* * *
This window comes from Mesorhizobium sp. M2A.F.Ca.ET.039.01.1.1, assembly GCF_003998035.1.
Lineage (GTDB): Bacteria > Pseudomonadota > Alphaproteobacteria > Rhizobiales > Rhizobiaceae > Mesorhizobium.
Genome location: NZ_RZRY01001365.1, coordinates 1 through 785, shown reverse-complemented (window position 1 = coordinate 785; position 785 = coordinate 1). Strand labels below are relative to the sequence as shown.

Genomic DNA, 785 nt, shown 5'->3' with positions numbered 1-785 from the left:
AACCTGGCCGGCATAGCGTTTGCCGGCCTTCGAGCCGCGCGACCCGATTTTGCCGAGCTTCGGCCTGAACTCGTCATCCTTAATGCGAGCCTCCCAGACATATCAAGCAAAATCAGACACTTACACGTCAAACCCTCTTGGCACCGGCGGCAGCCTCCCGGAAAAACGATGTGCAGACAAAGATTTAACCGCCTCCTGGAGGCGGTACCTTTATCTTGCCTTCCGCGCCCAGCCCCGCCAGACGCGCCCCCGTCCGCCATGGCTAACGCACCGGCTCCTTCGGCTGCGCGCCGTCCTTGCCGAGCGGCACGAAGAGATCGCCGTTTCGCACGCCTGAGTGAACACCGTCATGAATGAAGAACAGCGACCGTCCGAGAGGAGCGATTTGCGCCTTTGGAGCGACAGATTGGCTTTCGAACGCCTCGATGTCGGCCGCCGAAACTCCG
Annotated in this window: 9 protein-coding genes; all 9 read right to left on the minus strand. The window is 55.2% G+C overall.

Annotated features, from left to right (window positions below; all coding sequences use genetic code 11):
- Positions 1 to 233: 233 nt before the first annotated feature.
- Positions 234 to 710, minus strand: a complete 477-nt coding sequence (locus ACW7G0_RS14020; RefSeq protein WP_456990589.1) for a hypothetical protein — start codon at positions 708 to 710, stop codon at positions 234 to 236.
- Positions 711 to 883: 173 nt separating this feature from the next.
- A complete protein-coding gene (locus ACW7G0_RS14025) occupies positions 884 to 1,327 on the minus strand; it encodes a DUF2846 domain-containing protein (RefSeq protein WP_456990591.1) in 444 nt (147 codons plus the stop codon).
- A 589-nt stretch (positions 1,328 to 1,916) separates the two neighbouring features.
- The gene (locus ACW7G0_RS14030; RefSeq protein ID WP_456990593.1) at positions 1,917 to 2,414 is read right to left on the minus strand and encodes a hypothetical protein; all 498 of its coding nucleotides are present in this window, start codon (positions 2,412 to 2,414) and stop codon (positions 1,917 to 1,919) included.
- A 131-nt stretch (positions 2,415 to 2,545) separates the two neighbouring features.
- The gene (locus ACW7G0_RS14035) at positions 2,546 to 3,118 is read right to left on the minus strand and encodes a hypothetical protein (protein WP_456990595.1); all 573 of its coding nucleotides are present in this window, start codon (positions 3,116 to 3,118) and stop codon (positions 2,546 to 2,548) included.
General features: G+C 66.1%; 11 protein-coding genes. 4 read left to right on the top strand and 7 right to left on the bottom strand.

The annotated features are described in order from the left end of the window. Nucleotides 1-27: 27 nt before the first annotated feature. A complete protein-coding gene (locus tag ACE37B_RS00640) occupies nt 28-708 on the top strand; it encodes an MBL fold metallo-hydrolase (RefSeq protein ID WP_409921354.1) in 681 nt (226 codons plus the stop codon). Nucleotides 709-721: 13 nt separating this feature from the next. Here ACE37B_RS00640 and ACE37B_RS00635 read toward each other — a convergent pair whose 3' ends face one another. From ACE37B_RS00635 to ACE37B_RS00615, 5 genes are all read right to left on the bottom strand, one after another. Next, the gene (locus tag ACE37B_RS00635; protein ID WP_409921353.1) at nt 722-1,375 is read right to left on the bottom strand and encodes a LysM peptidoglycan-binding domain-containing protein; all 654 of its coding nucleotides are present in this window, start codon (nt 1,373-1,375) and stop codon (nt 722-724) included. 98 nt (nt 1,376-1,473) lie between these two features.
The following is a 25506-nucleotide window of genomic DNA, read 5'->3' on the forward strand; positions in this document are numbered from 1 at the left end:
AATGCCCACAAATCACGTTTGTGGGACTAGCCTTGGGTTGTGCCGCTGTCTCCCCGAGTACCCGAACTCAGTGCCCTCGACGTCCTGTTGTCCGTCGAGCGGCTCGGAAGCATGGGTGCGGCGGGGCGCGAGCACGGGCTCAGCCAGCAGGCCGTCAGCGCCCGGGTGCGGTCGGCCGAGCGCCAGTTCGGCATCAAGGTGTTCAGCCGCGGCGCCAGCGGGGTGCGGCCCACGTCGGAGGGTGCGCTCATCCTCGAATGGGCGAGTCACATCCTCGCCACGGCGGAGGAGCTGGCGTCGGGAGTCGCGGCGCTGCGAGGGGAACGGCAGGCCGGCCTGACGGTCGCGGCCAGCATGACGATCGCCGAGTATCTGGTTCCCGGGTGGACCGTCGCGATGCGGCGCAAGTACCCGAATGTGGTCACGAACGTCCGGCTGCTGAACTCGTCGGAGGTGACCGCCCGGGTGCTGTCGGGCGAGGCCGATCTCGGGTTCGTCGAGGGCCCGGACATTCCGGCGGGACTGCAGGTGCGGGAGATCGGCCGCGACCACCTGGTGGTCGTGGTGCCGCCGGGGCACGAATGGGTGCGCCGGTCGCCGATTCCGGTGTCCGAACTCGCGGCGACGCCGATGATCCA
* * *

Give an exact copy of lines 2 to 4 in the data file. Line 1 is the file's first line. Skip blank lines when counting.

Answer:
Lineage (GTDB): Bacteria > Pseudomonadota > Alphaproteobacteria > Rhizobiales > Rhizobiaceae > Mesorhizobium.
Genome location: NZ_RZRY01001365.1, coordinates 1 through 785, shown reverse-complemented (window position 1 = coordinate 785; position 785 = coordinate 1). Strand labels below are relative to the sequence as shown.

Genomic DNA, 785 nt, shown 5'->3' with positions numbered 1-785 from the left: